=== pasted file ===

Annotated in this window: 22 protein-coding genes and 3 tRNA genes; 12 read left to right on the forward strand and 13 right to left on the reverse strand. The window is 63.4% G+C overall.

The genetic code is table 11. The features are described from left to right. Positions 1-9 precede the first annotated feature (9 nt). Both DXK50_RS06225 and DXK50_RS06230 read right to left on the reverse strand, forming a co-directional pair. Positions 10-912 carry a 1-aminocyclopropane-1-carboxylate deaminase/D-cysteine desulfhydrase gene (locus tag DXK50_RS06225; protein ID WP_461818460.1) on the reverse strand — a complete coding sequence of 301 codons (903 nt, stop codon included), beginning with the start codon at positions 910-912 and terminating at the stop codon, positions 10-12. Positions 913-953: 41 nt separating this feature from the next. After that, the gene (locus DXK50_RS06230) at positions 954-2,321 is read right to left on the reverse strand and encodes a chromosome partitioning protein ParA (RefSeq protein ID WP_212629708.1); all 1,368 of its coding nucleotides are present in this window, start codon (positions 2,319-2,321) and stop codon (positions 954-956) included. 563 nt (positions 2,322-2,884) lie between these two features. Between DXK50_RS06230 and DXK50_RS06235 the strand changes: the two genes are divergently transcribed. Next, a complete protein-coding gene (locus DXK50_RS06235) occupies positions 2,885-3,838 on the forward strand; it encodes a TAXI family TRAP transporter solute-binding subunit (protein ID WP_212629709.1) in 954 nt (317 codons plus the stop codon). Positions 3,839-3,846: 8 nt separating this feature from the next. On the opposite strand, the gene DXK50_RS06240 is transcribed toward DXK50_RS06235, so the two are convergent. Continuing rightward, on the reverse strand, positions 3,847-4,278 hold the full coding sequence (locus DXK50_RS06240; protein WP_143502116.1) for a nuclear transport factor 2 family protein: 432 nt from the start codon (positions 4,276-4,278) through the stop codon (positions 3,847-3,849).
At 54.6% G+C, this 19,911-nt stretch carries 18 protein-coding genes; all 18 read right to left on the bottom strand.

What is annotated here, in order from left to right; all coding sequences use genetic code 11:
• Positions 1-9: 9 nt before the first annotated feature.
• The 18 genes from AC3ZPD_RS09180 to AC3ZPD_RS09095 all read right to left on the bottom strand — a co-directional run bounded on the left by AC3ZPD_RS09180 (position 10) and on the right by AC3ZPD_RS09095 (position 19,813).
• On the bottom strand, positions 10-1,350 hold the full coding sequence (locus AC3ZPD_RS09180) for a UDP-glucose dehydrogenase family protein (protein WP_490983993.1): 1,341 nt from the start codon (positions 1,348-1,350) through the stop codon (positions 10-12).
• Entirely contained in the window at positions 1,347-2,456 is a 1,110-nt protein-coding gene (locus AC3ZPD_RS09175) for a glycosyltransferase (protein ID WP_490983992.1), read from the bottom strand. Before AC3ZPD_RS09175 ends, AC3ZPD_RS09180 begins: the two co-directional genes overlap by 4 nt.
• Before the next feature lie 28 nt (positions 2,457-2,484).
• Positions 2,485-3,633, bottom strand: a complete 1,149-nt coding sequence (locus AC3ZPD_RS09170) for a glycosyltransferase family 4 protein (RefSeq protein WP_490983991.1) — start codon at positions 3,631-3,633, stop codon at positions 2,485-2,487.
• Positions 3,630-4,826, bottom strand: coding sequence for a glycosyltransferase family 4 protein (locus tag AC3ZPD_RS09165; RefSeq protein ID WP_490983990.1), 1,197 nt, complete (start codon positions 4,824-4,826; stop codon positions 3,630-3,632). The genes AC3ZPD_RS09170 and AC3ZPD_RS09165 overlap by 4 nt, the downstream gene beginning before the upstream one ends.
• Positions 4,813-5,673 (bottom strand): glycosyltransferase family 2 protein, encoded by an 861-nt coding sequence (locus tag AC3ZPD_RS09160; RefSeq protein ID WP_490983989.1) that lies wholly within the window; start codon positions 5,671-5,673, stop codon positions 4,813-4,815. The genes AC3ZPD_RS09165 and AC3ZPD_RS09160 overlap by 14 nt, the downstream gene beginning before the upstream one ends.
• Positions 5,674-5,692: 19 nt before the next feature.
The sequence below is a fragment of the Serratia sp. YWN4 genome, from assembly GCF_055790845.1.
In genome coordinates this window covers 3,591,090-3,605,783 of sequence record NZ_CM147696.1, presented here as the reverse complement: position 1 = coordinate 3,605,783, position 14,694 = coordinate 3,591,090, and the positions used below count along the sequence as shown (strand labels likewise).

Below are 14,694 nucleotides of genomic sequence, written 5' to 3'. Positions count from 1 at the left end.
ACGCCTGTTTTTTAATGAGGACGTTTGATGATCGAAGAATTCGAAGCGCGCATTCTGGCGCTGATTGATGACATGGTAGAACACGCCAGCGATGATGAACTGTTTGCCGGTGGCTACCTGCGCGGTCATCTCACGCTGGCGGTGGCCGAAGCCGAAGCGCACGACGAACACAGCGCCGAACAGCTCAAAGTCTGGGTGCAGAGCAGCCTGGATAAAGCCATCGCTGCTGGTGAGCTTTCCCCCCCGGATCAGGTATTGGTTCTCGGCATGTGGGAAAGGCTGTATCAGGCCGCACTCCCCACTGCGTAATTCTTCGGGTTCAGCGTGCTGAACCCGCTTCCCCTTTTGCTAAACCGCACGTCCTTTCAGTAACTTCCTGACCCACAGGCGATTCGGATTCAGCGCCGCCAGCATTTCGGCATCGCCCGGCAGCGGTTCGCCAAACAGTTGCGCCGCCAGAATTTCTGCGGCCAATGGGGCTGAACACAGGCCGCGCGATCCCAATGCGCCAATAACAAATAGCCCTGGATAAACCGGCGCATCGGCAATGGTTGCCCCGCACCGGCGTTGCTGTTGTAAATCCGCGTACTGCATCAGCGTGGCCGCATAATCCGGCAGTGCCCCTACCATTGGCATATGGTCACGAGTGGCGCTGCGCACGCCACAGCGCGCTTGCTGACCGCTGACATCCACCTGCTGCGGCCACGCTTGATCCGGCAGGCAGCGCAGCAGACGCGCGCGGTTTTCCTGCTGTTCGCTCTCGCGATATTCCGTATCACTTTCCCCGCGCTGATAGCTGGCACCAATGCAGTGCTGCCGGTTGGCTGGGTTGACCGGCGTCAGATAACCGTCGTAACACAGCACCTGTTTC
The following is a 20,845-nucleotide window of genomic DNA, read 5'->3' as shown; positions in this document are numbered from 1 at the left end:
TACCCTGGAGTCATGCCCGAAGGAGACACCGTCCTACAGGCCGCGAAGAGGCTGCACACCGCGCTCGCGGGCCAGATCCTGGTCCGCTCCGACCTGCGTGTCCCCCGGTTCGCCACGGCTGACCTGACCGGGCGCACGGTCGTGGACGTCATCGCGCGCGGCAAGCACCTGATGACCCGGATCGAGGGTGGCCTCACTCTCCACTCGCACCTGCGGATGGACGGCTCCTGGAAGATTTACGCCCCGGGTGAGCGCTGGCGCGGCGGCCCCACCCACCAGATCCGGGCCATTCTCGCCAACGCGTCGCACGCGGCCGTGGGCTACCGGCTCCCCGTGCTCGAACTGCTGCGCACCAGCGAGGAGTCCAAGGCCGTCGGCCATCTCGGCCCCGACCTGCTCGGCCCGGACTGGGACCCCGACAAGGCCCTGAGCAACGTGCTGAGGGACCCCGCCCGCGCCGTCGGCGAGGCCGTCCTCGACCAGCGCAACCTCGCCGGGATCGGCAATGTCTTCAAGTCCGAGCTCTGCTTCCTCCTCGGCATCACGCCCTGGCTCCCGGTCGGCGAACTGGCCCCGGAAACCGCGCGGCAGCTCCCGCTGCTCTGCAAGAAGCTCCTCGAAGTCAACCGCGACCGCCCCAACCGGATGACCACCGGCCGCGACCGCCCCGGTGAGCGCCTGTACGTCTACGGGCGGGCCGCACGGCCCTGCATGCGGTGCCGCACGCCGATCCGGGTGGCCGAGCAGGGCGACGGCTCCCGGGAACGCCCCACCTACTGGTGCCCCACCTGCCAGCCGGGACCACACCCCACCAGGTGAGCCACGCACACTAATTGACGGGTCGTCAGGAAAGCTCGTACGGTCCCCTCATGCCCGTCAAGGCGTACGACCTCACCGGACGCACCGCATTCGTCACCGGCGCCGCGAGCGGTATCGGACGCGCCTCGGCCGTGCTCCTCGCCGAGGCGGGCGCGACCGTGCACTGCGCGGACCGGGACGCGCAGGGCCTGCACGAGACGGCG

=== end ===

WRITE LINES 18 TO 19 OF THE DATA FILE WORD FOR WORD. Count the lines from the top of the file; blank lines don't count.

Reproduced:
The following is a 20,845-nucleotide window of genomic DNA, read 5'->3' as shown; positions in this document are numbered from 1 at the left end:
TACCCTGGAGTCATGCCCGAAGGAGACACCGTCCTACAGGCCGCGAAGAGGCTGCACACCGCGCTCGCGGGCCAGATCCTGGTCCGCTCCGACCTGCGTGTCCCCCGGTTCGCCACGGCTGACCTGACCGGGCGCACGGTCGTGGACGTCATCGCGCGCGGCAAGCACCTGATGACCCGGATCGAGGGTGGCCTCACTCTCCACTCGCACCTGCGGATGGACGGCTCCTGGAAGATTTACGCCCCGGGTGAGCGCTGGCGCGGCGGCCCCACCCACCAGATCCGGGCCATTCTCGCCAACGCGTCGCACGCGGCCGTGGGCTACCGGCTCCCCGTGCTCGAACTGCTGCGCACCAGCGAGGAGTCCAAGGCCGTCGGCCATCTCGGCCCCGACCTGCTCGGCCCGGACTGGGACCCCGACAAGGCCCTGAGCAACGTGCTGAGGGACCCCGCCCGCGCCGTCGGCGAGGCCGTCCTCGACCAGCGCAACCTCGCCGGGATCGGCAATGTCTTCAAGTCCGAGCTCTGCTTCCTCCTCGGCATCACGCCCTGGCTCCCGGTCGGCGAACTGGCCCCGGAAACCGCGCGGCAGCTCCCGCTGCTCTGCAAGAAGCTCCTCGAAGTCAACCGCGACCGCCCCAACCGGATGACCACCGGCCGCGACCGCCCCGGTGAGCGCCTGTACGTCTACGGGCGGGCCGCACGGCCCTGCATGCGGTGCCGCACGCCGATCCGGGTGGCCGAGCAGGGCGACGGCTCCCGGGAACGCCCCACCTACTGGTGCCCCACCTGCCAGCCGGGACCACACCCCACCAGGTGAGCCACGCACACTAATTGACGGGTCGTCAGGAAAGCTCGTACGGTCCCCTCATGCCCGTCAAGGCGTACGACCTCACCGGACGCACCGCATTCGTCACCGGCGCCGCGAGCGGTATCGGACGCGCCTCGGCCGTGCTCCTCGCCGAGGCGGGCGCGACCGTGCACTGCGCGGACCGGGACGCGCAGGGCCTGCACGAGACGGCG